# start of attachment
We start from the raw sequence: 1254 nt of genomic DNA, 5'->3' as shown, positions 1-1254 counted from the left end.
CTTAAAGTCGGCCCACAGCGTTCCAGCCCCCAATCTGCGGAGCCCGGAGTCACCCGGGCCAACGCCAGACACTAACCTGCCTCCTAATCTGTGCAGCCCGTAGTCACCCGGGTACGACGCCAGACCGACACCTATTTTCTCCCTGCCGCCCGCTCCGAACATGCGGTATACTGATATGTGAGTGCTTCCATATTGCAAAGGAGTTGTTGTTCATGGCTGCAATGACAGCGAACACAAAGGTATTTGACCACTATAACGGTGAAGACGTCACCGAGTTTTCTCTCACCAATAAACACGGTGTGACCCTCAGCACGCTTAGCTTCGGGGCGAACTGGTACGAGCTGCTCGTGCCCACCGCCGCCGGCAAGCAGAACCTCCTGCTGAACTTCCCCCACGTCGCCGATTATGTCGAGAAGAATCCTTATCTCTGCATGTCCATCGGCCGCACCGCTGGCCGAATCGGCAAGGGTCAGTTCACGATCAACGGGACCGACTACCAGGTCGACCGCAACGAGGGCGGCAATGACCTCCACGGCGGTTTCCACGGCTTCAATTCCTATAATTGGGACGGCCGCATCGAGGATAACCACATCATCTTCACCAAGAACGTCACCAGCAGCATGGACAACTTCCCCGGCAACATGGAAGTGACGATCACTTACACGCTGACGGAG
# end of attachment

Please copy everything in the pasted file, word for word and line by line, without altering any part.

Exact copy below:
We start from the raw sequence: 1254 nt of genomic DNA, 5'->3' as shown, positions 1-1254 counted from the left end.
CTTAAAGTCGGCCCACAGCGTTCCAGCCCCCAATCTGCGGAGCCCGGAGTCACCCGGGCCAACGCCAGACACTAACCTGCCTCCTAATCTGTGCAGCCCGTAGTCACCCGGGTACGACGCCAGACCGACACCTATTTTCTCCCTGCCGCCCGCTCCGAACATGCGGTATACTGATATGTGAGTGCTTCCATATTGCAAAGGAGTTGTTGTTCATGGCTGCAATGACAGCGAACACAAAGGTATTTGACCACTATAACGGTGAAGACGTCACCGAGTTTTCTCTCACCAATAAACACGGTGTGACCCTCAGCACGCTTAGCTTCGGGGCGAACTGGTACGAGCTGCTCGTGCCCACCGCCGCCGGCAAGCAGAACCTCCTGCTGAACTTCCCCCACGTCGCCGATTATGTCGAGAAGAATCCTTATCTCTGCATGTCCATCGGCCGCACCGCTGGCCGAATCGGCAAGGGTCAGTTCACGATCAACGGGACCGACTACCAGGTCGACCGCAACGAGGGCGGCAATGACCTCCACGGCGGTTTCCACGGCTTCAATTCCTATAATTGGGACGGCCGCATCGAGGATAACCACATCATCTTCACCAAGAACGTCACCAGCAGCATGGACAACTTCCCCGGCAACATGGAAGTGACGATCACTTACACGCTGACGGAG